Y’all, my Granny could cook gumbo. She’d hustle around her hot Louisiana kitchen, stirring the roux, adding vegetables (which she pronounced as veg-uh-TI-bulls) from her garden and whatever clung to the nets of PawPaw’s shrimp boat, plus a little ham or sausage. Hers was, is and will always be the best I’ll ever eat. And, dontcha know, she took that recipe with her to the grave! None of us have ever been able to find so much as a scribbled note on a the back of a grocery list, much less an actual recipe card. She had it all tucked up in her head, knowing the roux by smell and color, and the balance of ingredients by intuition and habit. Over the years, I’ve messed about with a variety of recipes that suffice, but when we changed our family diet to mostly vegan, I found a way to bring the gumbo along with a shortcut recipe that’s big on flavor.
- 1/2 cup olive oil
- 1/2 cup flour
- 2 or 3 cloves minced garlic
- 3 cups frozen chopped Holy Trinity vegetable blend, which is1 cup each: chopped white onion, chopped celery and chopped bell pepper
- 3 cups vegetable stock (about 2 cans)
- 1 or 2 cans diced tomatoes (to taste)
- 2 bay leaves
- 2 tsp Creole seasoning
- 1 tsp dried thyme
- 3 cups frozen chopped okra
- 3 cups frozen chopped collard greens
- 2 cans black-eyed peas, drained OR 3 cups frozen black-eyed peas
- Salt & Pepper
- Roux: Heat olive oil in a large heavy pot or Dutch oven on a medium-low heat. Gradually whisk in flour and cook, whisking constantly until mixture turns the color of melted chocolate.
- Stir in minced garlic and Holy Trinity vegetables.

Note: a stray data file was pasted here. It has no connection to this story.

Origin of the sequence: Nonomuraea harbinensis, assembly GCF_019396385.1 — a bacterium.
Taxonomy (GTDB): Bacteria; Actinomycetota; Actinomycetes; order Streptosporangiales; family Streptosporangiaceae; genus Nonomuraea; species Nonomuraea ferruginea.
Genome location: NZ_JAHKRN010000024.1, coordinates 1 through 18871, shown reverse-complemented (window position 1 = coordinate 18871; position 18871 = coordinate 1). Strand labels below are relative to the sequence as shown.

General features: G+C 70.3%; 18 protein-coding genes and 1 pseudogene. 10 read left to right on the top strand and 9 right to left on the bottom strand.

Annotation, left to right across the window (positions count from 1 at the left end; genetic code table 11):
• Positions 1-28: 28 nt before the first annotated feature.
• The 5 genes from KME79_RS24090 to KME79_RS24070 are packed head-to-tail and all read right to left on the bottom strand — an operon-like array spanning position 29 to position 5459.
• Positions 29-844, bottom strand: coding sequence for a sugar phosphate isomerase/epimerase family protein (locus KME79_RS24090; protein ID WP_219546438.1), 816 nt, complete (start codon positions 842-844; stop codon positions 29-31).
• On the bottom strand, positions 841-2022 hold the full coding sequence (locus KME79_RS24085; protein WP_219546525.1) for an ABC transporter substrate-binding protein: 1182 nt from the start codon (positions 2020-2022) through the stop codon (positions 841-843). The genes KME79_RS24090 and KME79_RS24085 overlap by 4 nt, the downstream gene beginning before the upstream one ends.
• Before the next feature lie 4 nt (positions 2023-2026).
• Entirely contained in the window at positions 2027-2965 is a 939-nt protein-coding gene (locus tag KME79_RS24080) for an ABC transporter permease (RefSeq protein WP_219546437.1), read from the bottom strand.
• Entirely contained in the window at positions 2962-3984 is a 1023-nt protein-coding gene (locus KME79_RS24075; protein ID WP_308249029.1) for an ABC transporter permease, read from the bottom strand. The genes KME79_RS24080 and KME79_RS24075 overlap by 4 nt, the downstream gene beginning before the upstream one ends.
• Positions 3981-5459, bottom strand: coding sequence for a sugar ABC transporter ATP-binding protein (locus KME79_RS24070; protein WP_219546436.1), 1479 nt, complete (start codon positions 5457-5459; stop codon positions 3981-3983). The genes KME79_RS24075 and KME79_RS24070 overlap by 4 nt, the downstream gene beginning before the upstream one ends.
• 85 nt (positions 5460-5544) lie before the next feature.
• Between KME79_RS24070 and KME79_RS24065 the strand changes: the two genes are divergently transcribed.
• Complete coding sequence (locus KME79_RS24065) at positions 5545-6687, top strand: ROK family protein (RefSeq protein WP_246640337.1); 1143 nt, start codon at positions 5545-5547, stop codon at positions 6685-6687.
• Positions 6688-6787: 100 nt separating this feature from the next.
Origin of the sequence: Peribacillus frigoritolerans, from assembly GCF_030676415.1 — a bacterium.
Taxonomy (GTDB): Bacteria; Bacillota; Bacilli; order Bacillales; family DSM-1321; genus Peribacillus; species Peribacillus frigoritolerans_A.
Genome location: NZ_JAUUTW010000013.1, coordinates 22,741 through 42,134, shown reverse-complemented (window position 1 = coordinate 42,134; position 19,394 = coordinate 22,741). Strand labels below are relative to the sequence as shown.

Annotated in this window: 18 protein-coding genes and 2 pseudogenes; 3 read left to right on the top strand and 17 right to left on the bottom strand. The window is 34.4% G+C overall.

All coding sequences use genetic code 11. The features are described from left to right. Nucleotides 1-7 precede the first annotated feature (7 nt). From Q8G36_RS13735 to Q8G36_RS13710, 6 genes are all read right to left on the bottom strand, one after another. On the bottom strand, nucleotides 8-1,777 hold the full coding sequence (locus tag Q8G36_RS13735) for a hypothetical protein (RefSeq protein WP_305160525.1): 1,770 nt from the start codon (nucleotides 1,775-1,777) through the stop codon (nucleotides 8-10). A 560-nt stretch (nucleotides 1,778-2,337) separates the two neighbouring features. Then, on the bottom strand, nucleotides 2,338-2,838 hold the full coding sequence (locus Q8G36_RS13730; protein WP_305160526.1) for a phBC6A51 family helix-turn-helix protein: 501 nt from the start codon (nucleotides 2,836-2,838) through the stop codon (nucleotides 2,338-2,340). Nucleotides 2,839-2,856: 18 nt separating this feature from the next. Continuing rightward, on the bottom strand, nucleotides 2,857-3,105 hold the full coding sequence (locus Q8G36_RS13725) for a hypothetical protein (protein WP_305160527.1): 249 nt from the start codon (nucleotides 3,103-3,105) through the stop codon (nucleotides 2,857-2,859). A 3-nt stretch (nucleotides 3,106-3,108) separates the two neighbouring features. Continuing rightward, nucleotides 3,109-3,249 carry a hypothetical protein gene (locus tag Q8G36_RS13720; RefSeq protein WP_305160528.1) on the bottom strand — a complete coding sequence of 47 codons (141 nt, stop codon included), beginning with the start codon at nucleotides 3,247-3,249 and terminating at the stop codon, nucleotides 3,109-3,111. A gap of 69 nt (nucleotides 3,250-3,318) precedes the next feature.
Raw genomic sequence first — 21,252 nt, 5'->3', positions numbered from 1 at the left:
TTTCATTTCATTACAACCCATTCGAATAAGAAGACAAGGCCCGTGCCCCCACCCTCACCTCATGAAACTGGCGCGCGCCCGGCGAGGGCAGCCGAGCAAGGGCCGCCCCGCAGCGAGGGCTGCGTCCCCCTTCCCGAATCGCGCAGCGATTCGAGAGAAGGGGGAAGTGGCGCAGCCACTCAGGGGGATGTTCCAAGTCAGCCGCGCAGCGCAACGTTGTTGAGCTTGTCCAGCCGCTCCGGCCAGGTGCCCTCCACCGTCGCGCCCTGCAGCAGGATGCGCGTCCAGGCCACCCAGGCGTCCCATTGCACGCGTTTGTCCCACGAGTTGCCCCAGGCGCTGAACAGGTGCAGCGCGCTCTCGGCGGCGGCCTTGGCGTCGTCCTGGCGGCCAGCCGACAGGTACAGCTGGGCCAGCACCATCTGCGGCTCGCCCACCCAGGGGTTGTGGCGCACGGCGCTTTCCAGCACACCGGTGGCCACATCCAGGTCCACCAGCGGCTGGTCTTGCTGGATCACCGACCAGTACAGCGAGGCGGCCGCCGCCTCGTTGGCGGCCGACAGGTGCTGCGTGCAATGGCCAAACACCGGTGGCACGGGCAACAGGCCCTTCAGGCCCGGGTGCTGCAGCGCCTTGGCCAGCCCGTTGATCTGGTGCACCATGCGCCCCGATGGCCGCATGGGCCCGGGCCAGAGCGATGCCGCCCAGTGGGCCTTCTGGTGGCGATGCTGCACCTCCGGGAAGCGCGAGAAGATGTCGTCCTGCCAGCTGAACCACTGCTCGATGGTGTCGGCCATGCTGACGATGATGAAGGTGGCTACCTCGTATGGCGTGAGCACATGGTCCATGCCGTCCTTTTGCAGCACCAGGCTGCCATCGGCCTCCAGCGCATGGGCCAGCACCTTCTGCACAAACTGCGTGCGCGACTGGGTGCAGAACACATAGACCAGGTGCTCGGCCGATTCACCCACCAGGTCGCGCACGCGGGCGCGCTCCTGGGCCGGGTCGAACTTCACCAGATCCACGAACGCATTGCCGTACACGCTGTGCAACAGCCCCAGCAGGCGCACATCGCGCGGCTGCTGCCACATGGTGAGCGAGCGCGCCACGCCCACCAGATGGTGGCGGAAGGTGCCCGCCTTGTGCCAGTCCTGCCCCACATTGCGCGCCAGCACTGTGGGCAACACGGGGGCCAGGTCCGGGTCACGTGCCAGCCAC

- Slowly add broth and tomatoes, stirring well.
- Next, add bay leaves and other seasonings.
- Stir in frozen okra, collard greens and black-eyed peas.
- Bring to a boil over high heat, then cover and reduce heat to low. Let simmer for at least an hour, stirring occasionally.
- Serve with rice.
Roux the Day
Making the roux seems to be the “scary” part of Gumbo 101. Relax, it’s just food, and it’s really not difficult; it just takes a little time and a watchful eye. Try small batches at a time, go slowly and, if it burns, don’t stress out — just wash the pot and start over.
To begin, pour the oil into the pot before turning it on medium-low heat. Let it warm up to a slight bubble, then put in the flour. Now start stirring slowly with a spoon or whisk, cooking these two ingredients together until the mixture turns the color of a melted Hershey Bar. Note: You’ll be tempted to turn the heat up to high to speed things up, but don’t. High heat is the quickest way ruin the roux. My advice? Put on some good music in the kitchen and find that Zen place in your mind while you stir, stir, stir for the 20 – 30 minutes it will take for the flour and oil base to transform into the gorgeous, chocolate brown roux. This is the base to which everything else is added.
Holy Trinity and Sacred Okra
Many Creole and Cajun recipes call for equal amounts of the same three vegetables — onions, celery, and bell pepper — earning the mixture a nickname of “Holy Trinity.” No need for a marathon chopping frenzy; simply check the grocery frozen vegetable section for handy-dandy bags of Holy Trinity mix. While you’re there, pick up some frozen chopped okra, too. Using frozen okra keeps it from getting overcooked in the pot, or “slimy,” yet still thickens the gumbo. (Fun Fact: The word gumbo is actually the African word for the okra plant, so that’s where the name for this stew originates.)
Make It Meaty
Now here’s the thing about this recipe: It doesn’t HAVE to be vegan. Not at all. Instead of the beans and greens, add chicken and sausage, or shrimp and crab, or duck or even alligator meat (though that may be tough to find outside Louisiana or Florida). Switch the stock from vegetable to beef or poultry. Cook bacon and then use the drippings as the oil base for the roux. There are no limits to what kind of concoction can be created in that boiling pot.
Serve that gumbo up in a bowl with a scoop of rice on top and keep everybody dancing through Mardi Gras and beyond! Aiyee, chères!